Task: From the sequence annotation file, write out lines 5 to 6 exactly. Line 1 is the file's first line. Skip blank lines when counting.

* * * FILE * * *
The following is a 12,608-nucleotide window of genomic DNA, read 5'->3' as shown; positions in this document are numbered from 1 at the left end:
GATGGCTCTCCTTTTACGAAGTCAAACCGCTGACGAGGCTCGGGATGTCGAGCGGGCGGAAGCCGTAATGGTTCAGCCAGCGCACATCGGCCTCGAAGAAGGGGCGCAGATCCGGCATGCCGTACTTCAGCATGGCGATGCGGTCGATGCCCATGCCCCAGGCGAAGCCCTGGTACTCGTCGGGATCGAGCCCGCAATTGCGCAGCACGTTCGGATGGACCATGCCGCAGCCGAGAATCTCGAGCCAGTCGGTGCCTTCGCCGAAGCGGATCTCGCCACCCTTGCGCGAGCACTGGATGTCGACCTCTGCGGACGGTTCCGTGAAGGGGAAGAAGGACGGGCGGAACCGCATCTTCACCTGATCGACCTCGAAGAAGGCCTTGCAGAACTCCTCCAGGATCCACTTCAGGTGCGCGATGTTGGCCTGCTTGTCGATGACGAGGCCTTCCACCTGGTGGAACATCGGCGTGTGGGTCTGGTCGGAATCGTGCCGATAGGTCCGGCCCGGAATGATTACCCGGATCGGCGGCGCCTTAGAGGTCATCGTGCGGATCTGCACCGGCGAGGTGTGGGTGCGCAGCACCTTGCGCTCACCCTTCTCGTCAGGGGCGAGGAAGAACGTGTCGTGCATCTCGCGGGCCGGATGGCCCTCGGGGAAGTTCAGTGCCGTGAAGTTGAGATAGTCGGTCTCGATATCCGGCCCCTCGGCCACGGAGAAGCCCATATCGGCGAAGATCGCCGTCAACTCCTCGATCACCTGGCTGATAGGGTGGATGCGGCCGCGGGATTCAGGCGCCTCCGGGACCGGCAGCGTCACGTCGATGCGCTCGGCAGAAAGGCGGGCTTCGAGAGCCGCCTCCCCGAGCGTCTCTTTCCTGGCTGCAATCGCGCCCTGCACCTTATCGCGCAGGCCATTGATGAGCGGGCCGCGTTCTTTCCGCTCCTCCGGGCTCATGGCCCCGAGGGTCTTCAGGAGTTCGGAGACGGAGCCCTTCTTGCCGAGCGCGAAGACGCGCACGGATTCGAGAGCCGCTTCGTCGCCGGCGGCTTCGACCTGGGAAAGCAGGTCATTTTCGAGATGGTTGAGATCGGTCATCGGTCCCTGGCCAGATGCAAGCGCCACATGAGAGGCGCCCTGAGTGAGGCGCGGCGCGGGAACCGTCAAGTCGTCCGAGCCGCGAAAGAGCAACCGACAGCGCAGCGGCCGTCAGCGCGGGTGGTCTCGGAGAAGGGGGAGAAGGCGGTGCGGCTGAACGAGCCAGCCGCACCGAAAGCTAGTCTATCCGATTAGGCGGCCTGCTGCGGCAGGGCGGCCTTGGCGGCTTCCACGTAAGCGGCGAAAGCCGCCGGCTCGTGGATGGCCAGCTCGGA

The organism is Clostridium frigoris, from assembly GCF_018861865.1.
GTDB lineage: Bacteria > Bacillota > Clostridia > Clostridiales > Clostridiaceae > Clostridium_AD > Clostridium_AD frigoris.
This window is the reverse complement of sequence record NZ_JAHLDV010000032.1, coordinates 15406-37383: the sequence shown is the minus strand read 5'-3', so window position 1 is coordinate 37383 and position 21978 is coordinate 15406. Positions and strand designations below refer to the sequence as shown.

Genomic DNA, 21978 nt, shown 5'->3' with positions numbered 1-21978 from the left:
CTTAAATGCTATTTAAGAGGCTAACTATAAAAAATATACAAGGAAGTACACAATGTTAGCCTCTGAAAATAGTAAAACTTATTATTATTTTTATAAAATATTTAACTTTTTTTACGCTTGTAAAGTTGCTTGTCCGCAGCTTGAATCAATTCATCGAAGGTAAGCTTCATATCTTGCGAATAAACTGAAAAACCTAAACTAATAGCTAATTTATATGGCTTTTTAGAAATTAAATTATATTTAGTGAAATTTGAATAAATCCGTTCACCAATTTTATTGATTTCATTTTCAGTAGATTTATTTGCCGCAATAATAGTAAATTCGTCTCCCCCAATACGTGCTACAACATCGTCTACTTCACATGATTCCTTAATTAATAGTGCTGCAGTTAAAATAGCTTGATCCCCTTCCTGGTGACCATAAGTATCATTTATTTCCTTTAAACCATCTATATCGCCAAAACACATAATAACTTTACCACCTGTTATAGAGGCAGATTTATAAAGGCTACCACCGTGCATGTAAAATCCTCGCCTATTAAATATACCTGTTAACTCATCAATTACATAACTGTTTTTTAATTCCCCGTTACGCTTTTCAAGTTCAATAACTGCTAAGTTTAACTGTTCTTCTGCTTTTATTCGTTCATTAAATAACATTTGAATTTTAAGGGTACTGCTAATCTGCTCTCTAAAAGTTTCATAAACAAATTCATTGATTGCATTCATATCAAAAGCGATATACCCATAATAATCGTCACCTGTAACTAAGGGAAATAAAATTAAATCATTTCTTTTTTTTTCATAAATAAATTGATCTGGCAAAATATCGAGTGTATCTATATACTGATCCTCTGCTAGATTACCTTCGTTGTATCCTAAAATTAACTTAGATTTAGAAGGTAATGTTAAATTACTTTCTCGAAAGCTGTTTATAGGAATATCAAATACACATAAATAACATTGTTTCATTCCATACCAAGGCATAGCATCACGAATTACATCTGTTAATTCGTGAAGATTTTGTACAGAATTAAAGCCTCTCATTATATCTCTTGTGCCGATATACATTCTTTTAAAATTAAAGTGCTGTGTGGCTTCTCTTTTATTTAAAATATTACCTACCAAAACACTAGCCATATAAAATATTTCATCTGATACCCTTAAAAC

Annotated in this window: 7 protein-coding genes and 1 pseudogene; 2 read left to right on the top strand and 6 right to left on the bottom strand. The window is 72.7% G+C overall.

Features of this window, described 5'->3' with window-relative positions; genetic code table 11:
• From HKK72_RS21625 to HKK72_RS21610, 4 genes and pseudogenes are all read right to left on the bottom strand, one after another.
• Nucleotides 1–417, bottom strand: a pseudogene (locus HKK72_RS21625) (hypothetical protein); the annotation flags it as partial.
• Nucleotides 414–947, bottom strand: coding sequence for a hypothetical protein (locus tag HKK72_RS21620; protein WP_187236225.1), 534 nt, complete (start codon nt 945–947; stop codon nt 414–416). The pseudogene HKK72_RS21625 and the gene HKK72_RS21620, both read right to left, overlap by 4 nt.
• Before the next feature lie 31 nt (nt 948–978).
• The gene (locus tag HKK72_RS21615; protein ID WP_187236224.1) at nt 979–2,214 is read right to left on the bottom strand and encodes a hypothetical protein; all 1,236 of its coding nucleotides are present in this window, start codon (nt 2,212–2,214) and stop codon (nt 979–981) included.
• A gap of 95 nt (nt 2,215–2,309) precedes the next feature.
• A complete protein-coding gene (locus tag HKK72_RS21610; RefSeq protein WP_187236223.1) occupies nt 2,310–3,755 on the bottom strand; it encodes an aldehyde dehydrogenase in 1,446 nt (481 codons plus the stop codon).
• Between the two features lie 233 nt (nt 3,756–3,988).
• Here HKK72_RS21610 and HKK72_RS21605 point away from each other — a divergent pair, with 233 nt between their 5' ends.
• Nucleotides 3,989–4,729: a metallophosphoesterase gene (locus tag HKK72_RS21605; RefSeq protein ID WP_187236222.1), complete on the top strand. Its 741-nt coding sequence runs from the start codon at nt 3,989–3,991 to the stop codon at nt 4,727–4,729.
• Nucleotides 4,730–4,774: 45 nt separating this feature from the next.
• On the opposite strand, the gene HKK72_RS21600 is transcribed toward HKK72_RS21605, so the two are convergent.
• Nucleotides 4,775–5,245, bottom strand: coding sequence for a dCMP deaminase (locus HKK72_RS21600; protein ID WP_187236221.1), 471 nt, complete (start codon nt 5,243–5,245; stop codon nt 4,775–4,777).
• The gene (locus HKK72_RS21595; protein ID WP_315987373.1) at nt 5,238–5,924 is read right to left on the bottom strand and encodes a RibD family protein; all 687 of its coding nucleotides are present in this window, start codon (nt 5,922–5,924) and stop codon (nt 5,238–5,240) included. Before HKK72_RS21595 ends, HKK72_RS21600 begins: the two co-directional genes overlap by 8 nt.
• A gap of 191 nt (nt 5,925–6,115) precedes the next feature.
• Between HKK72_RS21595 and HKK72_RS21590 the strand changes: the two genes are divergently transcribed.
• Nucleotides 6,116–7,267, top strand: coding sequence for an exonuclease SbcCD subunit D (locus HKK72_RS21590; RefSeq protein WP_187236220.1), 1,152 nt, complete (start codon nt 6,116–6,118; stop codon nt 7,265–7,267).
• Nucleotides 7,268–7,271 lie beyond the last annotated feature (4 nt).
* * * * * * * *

This window is the reverse complement of sequence record NZ_JAHLDV010000032.1, coordinates 15406-37383: the sequence shown is the minus strand read 5'-3', so window position 1 is coordinate 37383 and position 21978 is coordinate 15406. Positions and strand designations below refer to the sequence as shown.

Genomic DNA, 21978 nt, shown 5'->3' with positions numbered 1-21978 from the left: